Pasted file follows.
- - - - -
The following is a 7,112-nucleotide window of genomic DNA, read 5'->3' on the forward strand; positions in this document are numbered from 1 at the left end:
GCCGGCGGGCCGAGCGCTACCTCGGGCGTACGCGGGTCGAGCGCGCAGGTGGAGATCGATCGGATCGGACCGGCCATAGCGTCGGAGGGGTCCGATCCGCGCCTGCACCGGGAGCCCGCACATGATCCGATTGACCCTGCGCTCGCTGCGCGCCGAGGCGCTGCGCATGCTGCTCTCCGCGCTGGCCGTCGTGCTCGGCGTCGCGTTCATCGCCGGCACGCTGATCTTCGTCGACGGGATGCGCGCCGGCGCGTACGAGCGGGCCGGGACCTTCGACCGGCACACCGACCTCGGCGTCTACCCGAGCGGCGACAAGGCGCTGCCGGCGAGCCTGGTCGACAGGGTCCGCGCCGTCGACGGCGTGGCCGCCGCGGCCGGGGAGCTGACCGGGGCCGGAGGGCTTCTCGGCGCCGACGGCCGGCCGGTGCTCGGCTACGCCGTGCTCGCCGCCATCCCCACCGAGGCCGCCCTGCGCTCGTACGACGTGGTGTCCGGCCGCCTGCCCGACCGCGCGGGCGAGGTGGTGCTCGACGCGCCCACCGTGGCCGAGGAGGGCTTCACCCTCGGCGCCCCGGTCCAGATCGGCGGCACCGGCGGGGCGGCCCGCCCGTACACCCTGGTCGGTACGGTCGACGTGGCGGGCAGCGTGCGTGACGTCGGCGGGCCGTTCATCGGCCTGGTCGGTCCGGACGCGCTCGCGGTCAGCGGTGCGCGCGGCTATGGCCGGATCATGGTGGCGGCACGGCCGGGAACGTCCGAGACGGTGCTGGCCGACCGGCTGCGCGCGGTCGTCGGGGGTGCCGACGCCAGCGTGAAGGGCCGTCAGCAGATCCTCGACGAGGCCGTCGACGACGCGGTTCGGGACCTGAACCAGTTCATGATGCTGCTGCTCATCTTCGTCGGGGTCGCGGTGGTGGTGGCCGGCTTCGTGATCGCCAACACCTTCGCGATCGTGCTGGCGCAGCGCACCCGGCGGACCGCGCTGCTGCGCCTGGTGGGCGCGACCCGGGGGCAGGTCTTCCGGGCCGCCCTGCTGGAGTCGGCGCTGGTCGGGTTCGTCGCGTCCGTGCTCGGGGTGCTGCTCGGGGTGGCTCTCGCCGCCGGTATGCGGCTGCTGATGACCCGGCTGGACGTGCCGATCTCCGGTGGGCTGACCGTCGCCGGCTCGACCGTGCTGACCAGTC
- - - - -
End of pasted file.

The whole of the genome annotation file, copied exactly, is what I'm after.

The following is a 7,112-nucleotide window of genomic DNA, read 5'->3' on the forward strand; positions in this document are numbered from 1 at the left end:
GCCGGCGGGCCGAGCGCTACCTCGGGCGTACGCGGGTCGAGCGCGCAGGTGGAGATCGATCGGATCGGACCGGCCATAGCGTCGGAGGGGTCCGATCCGCGCCTGCACCGGGAGCCCGCACATGATCCGATTGACCCTGCGCTCGCTGCGCGCCGAGGCGCTGCGCATGCTGCTCTCCGCGCTGGCCGTCGTGCTCGGCGTCGCGTTCATCGCCGGCACGCTGATCTTCGTCGACGGGATGCGCGCCGGCGCGTACGAGCGGGCCGGGACCTTCGACCGGCACACCGACCTCGGCGTCTACCCGAGCGGCGACAAGGCGCTGCCGGCGAGCCTGGTCGACAGGGTCCGCGCCGTCGACGGCGTGGCCGCCGCGGCCGGGGAGCTGACCGGGGCCGGAGGGCTTCTCGGCGCCGACGGCCGGCCGGTGCTCGGCTACGCCGTGCTCGCCGCCATCCCCACCGAGGCCGCCCTGCGCTCGTACGACGTGGTGTCCGGCCGCCTGCCCGACCGCGCGGGCGAGGTGGTGCTCGACGCGCCCACCGTGGCCGAGGAGGGCTTCACCCTCGGCGCCCCGGTCCAGATCGGCGGCACCGGCGGGGCGGCCCGCCCGTACACCCTGGTCGGTACGGTCGACGTGGCGGGCAGCGTGCGTGACGTCGGCGGGCCGTTCATCGGCCTGGTCGGTCCGGACGCGCTCGCGGTCAGCGGTGCGCGCGGCTATGGCCGGATCATGGTGGCGGCACGGCCGGGAACGTCCGAGACGGTGCTGGCCGACCGGCTGCGCGCGGTCGTCGGGGGTGCCGACGCCAGCGTGAAGGGCCGTCAGCAGATCCTCGACGAGGCCGTCGACGACGCGGTTCGGGACCTGAACCAGTTCATGATGCTGCTGCTCATCTTCGTCGGGGTCGCGGTGGTGGTGGCCGGCTTCGTGATCGCCAACACCTTCGCGATCGTGCTGGCGCAGCGCACCCGGCGGACCGCGCTGCTGCGCCTGGTGGGCGCGACCCGGGGGCAGGTCTTCCGGGCCGCCCTGCTGGAGTCGGCGCTGGTCGGGTTCGTCGCGTCCGTGCTCGGGGTGCTGCTCGGGGTGGCTCTCGCCGCCGGTATGCGGCTGCTGATGACCCGGCTGGACGTGCCGATCTCCGGTGGGCTGACCGTCGCCGGCTCGACCGTGCTGACCAGTC